Researchers at the University of Pittsburgh’s BioForge facility will work on mass producing medicines that work at the gene and cell level. ElevateBio, a leader in this field, will occupy the majority of the 85,000-square-foot building.

Heidi Ward, Pitt’s director of planning for community and life sciences integration described the university's approach in an emailed statement. Community and university leaders are working on a workforce development plan to “ensure a thoughtful and inclusive future” for Hazelwood and the region, the statement said. They are looking to support employers to create “robust and intentional career pathways.” They also plan to raise awareness through schools and afterschool programs. The statement said they are looking for training programs that would help them fill entry- and mid-level jobs. They also plan to address barriers like transportation and the need for childcare.

ElevateBio has committed to hiring and training more than 170 new employees. About half of those will need a trade school, community college or bachelor’s degree. ElevateBio will recruit from these kinds of programs. They will also teach and train them on the job for the positions.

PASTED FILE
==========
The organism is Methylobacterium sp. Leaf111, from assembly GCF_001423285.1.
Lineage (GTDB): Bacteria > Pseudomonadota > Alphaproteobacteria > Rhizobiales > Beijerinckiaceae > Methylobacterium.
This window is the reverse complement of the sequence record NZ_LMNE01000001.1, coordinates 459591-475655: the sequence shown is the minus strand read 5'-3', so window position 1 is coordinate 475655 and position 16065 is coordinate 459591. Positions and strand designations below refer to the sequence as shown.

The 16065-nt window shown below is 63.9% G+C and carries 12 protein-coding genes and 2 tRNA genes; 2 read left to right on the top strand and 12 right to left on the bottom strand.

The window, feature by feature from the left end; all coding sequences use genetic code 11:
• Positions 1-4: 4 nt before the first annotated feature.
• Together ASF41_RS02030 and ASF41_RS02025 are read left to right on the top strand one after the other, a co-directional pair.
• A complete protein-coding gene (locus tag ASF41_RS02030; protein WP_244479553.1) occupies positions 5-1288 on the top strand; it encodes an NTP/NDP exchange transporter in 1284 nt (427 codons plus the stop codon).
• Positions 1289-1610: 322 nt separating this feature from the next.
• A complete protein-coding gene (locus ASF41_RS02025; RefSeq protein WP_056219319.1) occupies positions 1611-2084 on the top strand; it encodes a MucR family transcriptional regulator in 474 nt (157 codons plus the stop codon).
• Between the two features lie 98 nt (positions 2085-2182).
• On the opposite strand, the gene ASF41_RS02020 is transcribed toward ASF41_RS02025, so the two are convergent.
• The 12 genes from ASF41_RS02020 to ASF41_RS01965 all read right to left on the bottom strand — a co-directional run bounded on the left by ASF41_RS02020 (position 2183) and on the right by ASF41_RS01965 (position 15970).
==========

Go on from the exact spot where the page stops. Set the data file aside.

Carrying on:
Researchers at CMU's Robotics Innovation Center will develop, build and test robots that could fill a variety of needs. The 150,000-square-foot facility will include a 1.5-acre fenced yard where researchers can test robots and drones.

A university spokesperson emailed a statement saying the university understands residents want more opportunities for education, training and employment, and that CMU “has a powerful role to play in supporting and creating these opportunities.” The university commits to helping companies recruit and train workers, and will support K-12 curricula that promote understanding of these fields. The statement stressed the university's commitment to developing training, certification and degree programs in community colleges, and collaborating with unionized workers.

The statement said it is too soon for the university to know how many jobs the facility will create. They do not yet have plans to help job-seekers with childcare or transportation. But they commit to supporting residents to address those challenges as the project moves forward.

Engaging the community

Gilbane | Mosites is the contractor in charge of building the robotics facility. The company is recruiting people in Hazelwood who want to enter the trades. They also want to find subcontractors and small businesses owned by women and minorities to work on the site and provide services to workers. (See ad on Page 16.)